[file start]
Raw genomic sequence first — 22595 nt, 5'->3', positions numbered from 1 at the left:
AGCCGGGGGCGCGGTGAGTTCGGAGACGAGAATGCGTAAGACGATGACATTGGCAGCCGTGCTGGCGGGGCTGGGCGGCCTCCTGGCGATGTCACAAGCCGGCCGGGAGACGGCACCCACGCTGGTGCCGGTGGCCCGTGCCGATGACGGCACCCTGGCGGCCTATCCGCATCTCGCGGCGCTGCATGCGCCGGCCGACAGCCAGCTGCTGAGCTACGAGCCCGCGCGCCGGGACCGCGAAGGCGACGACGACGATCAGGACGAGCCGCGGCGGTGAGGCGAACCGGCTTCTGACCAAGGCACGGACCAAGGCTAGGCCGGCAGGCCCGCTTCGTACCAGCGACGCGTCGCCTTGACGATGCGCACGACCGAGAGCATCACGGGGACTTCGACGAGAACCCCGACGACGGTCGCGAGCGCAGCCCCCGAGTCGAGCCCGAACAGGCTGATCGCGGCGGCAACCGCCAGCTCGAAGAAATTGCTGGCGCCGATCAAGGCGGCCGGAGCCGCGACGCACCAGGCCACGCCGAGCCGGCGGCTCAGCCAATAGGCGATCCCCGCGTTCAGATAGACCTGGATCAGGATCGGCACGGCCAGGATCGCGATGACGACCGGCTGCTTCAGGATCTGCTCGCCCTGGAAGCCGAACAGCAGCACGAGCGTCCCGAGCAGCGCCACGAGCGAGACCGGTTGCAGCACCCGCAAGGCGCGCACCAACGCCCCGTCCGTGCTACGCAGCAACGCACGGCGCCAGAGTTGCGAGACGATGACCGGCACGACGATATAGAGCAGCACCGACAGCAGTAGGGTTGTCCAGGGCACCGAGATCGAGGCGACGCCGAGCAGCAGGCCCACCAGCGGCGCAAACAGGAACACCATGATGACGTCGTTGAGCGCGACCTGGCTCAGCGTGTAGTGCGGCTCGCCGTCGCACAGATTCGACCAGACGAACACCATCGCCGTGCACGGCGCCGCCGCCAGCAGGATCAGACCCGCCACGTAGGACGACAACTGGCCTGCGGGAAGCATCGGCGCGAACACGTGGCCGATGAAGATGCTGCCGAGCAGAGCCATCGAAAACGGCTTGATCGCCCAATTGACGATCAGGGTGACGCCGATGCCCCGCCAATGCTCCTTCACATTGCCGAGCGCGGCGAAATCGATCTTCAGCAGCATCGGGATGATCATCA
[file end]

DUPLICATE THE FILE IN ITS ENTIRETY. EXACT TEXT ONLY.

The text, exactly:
Raw genomic sequence first — 22595 nt, 5'->3', positions numbered from 1 at the left:
AGCCGGGGGCGCGGTGAGTTCGGAGACGAGAATGCGTAAGACGATGACATTGGCAGCCGTGCTGGCGGGGCTGGGCGGCCTCCTGGCGATGTCACAAGCCGGCCGGGAGACGGCACCCACGCTGGTGCCGGTGGCCCGTGCCGATGACGGCACCCTGGCGGCCTATCCGCATCTCGCGGCGCTGCATGCGCCGGCCGACAGCCAGCTGCTGAGCTACGAGCCCGCGCGCCGGGACCGCGAAGGCGACGACGACGATCAGGACGAGCCGCGGCGGTGAGGCGAACCGGCTTCTGACCAAGGCACGGACCAAGGCTAGGCCGGCAGGCCCGCTTCGTACCAGCGACGCGTCGCCTTGACGATGCGCACGACCGAGAGCATCACGGGGACTTCGACGAGAACCCCGACGACGGTCGCGAGCGCAGCCCCCGAGTCGAGCCCGAACAGGCTGATCGCGGCGGCAACCGCCAGCTCGAAGAAATTGCTGGCGCCGATCAAGGCGGCCGGAGCCGCGACGCACCAGGCCACGCCGAGCCGGCGGCTCAGCCAATAGGCGATCCCCGCGTTCAGATAGACCTGGATCAGGATCGGCACGGCCAGGATCGCGATGACGACCGGCTGCTTCAGGATCTGCTCGCCCTGGAAGCCGAACAGCAGCACGAGCGTCCCGAGCAGCGCCACGAGCGAGACCGGTTGCAGCACCCGCAAGGCGCGCACCAACGCCCCGTCCGTGCTACGCAGCAACGCACGGCGCCAGAGTTGCGAGACGATGACCGGCACGACGATATAGAGCAGCACCGACAGCAGTAGGGTTGTCCAGGGCACCGAGATCGAGGCGACGCCGAGCAGCAGGCCCACCAGCGGCGCAAACAGGAACACCATGATGACGTCGTTGAGCGCGACCTGGCTCAGCGTGTAGTGCGGCTCGCCGTCGCACAGATTCGACCAGACGAACACCATCGCCGTGCACGGCGCCGCCGCCAGCAGGATCAGACCCGCCACGTAGGACGACAACTGGCCTGCGGGAAGCATCGGCGCGAACACGTGGCCGATGAAGATGCTGCCGAGCAGAGCCATCGAAAACGGCTTGATCGCCCAATTGACGATCAGGGTGACGCCGATGCCCCGCCAATGCTCCTTCACATTGCCGAGCGCGGCGAAATCGATCTTCAGCAGCATCGGGATGATCATCA